Changes to gen. eds debated

By Rhea Riley

The General Education Visioning Task Force hosted a symposium to discuss general education reform, allowing student and faculty opinions to be heard.

In early 2013 the task force began examining curriculum reform so students can take courses that will better prepare them for post-graduation careers. On Wednesday, faculty, staff and students attended and gave feedback on suggestions from the task force to reform general education.

The event started with an introduction from NIU President Doug Baker and interim Provost Lisa Freeman and a keynote address by Thomas Steen, University of North Dakota’s Office of Essential Studies director.

The event included a workshop so attendants could offer opinions on approaches to reconstructing gen. ed requirements for students. The task force proposed ideas on how to reform the curriculum.

In two proposals, the focus groups considered the possibilities of incorporating an increase of in-course writing requirements, allowing upper-division courses to fulfill general education requirements and adding a writing intensive general education seminar. Participants also discussed the idea of third- and fourth-year writing requirements, which would be archived in an e-portfolio.

“What we hope to achieve is an integrated program of learning for undergraduate students at NIU,” said Vice Provost Anne Birberick.

The task force plans to move forward with focus groups that discuss reform and then finalize its data and have a solid proposal for Freeman by the fall.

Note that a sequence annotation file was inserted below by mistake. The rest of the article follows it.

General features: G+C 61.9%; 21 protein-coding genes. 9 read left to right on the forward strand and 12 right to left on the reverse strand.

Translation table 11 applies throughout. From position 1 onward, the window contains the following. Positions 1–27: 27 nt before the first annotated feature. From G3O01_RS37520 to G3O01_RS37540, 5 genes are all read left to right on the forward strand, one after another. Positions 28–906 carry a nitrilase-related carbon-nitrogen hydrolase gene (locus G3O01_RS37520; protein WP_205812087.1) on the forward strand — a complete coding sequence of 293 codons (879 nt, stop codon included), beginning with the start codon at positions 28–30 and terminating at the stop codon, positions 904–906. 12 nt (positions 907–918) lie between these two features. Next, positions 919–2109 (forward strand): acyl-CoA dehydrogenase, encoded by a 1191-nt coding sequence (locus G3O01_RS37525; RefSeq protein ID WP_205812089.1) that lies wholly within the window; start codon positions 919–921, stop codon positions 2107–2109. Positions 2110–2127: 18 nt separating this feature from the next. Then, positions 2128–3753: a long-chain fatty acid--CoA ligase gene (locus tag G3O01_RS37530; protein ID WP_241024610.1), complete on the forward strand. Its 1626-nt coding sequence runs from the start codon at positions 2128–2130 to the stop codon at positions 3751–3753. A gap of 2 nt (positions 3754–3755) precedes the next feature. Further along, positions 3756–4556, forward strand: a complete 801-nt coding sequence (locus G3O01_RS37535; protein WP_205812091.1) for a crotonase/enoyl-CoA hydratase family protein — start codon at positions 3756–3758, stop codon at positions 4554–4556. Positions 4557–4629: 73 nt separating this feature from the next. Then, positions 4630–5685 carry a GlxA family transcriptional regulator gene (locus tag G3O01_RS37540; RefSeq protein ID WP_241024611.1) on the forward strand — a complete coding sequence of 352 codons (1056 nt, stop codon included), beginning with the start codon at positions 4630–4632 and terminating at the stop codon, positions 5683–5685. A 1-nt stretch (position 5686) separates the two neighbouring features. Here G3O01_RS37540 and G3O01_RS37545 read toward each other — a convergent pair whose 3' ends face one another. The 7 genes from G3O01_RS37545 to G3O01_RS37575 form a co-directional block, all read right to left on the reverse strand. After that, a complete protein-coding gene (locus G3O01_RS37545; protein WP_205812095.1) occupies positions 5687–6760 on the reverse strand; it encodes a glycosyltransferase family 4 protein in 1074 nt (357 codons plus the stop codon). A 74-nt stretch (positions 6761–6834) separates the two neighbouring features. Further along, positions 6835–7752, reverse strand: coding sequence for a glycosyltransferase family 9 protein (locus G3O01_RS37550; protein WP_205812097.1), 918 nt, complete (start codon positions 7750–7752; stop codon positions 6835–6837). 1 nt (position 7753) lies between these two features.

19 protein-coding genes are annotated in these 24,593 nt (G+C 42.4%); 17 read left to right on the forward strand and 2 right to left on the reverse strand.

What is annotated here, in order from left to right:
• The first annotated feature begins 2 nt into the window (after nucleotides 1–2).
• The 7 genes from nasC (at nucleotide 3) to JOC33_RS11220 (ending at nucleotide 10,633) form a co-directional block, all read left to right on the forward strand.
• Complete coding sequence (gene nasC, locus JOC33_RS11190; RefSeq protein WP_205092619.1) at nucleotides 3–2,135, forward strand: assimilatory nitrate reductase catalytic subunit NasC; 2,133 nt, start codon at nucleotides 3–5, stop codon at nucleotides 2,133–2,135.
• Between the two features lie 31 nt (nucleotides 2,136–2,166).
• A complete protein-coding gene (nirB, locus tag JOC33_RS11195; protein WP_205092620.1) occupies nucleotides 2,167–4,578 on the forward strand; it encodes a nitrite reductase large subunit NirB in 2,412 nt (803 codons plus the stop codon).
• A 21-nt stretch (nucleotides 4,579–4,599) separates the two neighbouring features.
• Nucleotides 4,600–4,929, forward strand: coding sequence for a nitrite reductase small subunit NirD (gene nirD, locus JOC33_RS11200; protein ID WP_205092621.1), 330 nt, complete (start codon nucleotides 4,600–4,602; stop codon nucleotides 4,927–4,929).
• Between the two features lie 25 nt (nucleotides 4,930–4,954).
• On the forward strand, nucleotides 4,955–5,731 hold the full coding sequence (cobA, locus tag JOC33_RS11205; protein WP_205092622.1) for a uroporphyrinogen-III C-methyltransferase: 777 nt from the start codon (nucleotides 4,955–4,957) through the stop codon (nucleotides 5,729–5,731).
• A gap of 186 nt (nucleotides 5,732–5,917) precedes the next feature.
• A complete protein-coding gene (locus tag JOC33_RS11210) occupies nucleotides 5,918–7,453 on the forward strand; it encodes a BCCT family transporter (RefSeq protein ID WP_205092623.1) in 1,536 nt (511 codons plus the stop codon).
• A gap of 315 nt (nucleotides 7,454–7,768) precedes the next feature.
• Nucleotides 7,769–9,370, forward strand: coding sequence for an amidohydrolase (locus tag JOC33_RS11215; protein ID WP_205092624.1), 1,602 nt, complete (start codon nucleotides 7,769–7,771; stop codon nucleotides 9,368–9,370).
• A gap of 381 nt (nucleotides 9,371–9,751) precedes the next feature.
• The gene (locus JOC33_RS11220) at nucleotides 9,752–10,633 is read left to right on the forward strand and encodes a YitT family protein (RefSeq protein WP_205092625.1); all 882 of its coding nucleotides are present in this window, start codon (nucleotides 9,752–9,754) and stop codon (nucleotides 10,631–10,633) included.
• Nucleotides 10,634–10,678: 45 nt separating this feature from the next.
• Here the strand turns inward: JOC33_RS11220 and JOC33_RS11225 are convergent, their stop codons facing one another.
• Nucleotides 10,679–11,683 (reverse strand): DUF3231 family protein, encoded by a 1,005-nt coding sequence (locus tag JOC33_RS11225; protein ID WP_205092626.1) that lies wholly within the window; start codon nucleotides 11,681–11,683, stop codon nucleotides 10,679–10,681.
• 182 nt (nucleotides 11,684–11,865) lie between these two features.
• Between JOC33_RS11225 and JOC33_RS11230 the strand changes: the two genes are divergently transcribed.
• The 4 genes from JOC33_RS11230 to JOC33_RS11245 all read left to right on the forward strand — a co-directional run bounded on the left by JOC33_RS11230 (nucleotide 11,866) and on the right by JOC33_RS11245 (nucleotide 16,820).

The task force wants to fix aspects of curriculum and retention issues.

“We are suffering in terms of enrollment and retention. We could be in trouble if we don’t get this fixed in five years or sooner,” said General Education coordinator Michael Kolb.

The task force also wants to make the majority of the general education courses more relevant to students and their majors.

“[The task force] wants an integration of a general education system into a more cohesive and immersive process for the students,”said Robert Sabala, task force graduate assistant. “They want that instead of it becoming just a simple stepping stone to graduation [general education will become] a more useful development of skill sets that they are going to need as educated people in the real world.”

Kolb said the faculty and students have been passionate in seeking changes in the curriculum.

“The process is not just the task forces, it’s the community,” Kolb said. “It’s the mixture with the students, the faculty and staff because the curricular forum is owned by them, not the task force.”

Kolb said the task force members want to come up with three ideas for reform and make them available to the public within three months.